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Chronic Pain - Why It Lingers

 

Another specialist in pain management, Dr. Jennifer Schneider, explains that your body’s nervous system is ultimately responsible for two major forms of chronic pain.

 

The first is called nociceptive pain.  This is triggered by an injury to muscles, tendons and ligaments.  It could also be prompted by an injury to the internal organs.  In this form of pain, undamaged nerve cells respond to an injury outside of themselves.  The cells then transmit pain signals 

to the spinal cord and then onward to the brain. 

 

Nociceptive pain is most often described by those experiencing it as “deep and throbbing.”  Low back pain is a good example of this type of pain, as is fibromyalgia, headaches, osteoarthritis, and chronic pelvic pain.

 

There’s a second type of pain however.  This is the form that “results from abnormal nerve function.”  It could also result from direct damage to a nerve.  This type of pain is called neuropathic pain.  Examples of this type include shingles, diabetic neuropathy, phantom limb pain, spinal stenosis, multiple sclerosis, Parkinson’s disease, stroke and spinal cord injury.

 

Here the damage nerve fibers appear to fire spontaneously, not only at the site of the injury but along other locations along the pathway of the nerve as well. The tricky aspect of this pain is that it can – and often does – continue indefinitely, “even after the source of the injury has stopped sending pain messages,”  Dr. Schneider explains.

 

Neuropathic pain can be constant or it can be intermittent.  It can also be felt as a burning, aching, shooting or stabbing sensation, Dr. Schneider says.  And it can also radiate down the arms or legs.

 

This form of pain many times involves exaggerated responses to painful stimuli as well as the spread of the pain to areas that were not initially affected.  Additionally, this type of pain may cause a response from the person afflicted with it that seems inappropriate to the stimulus.  For example, a light, mild touch may seem to hurt much more than it should.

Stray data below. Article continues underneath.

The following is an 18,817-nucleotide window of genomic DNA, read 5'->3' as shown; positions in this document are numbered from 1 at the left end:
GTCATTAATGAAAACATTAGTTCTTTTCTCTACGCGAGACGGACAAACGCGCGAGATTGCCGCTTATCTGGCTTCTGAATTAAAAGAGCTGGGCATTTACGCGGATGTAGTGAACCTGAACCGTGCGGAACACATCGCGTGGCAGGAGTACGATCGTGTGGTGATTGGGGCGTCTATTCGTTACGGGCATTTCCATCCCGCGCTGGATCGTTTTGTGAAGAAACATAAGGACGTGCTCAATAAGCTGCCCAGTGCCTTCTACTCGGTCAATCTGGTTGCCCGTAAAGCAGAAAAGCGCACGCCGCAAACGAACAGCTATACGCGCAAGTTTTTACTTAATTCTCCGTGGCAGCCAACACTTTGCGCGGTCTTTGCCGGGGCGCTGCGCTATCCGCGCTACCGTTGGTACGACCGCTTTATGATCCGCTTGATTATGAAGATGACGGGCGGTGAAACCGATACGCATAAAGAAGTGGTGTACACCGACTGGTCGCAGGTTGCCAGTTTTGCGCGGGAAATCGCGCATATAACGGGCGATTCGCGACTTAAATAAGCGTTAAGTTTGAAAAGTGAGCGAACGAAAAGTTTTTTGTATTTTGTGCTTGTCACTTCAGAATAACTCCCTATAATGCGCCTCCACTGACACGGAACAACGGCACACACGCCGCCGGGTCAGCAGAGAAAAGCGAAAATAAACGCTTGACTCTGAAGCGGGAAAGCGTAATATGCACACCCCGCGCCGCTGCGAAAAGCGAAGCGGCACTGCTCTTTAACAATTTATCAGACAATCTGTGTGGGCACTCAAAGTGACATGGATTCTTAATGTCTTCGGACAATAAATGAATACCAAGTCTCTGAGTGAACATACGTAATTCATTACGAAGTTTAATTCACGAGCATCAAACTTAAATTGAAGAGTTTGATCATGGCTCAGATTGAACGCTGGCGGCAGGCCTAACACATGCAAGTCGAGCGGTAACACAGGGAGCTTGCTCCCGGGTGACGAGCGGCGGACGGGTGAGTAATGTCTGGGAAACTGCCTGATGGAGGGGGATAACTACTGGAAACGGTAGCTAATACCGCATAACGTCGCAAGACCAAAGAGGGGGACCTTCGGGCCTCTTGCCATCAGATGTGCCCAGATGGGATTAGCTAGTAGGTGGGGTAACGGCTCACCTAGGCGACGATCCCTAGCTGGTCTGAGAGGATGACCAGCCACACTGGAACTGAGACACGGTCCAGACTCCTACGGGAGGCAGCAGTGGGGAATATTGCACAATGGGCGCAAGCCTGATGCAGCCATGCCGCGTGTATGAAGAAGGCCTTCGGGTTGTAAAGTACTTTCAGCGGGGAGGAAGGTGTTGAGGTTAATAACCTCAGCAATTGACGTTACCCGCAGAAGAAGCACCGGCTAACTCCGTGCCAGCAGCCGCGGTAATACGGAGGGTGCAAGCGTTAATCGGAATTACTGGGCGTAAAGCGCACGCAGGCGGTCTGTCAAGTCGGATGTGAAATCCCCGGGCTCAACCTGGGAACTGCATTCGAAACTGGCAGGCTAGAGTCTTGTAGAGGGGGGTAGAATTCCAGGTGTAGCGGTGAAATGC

Additionally, neuropathic pain often reaches its peak at night and it may also include some abnormal sensations, such as tingling, that feeling of pins and needles and intense itching.

 

Then there’s the chronic pain syndrome that involves both nociceptive and neuropathic pain.  This might appear as sciatica, a pinched nerve which causes back pain to radiate down the leg.  In this case, the pain of sciatica is not only felt in the back, but also in the leg, making the cause extremely difficult to diagnose with the use of a MRI – magnetic resonance imaging.  This is a non-invasive method of taking images of your body.

 

The real price tag of chronic pain though extends far beyond the immediate treatment of the pain.  Pain comes with a whole host of potential physical effects, some of which are quite surprising.  They include poor wound healing, growing muscle weakness and eventual breakdown.  Not only that, but the decreased movement that is incurred because it’s just to painful to move fully about as a person used to can lead to blood clots, shallow breathing.  It can also be the beginnings of a suppressed cough that can raise the risk of pneumonia, sodium and water retention in the kidneys, not to mention a raised heart rate and blood pressure. 

 

Chronic pain has also been cited in a weakened immune system, the slowing of gastrointestinal motility, as well as the more obvious problems of sleep difficulties, loss of appetite, weight loss, and fatigue.

 

One would think that the problems would end there – but they don’t.  We haven’t even begun to enumerate the psychological and social consequence of chronic pain.  Pain that never ends robs a person of the very ability to enjoy a good quality of life, maintain important personal and professional relations, as well as fulfill spousal and parental responsibilities and perform at his optimum at work – if the individual

 

 


Note: Some statements in this article may not be approved by the FDA. This article is for informational purposes only and should not be taken as professional medical advice.

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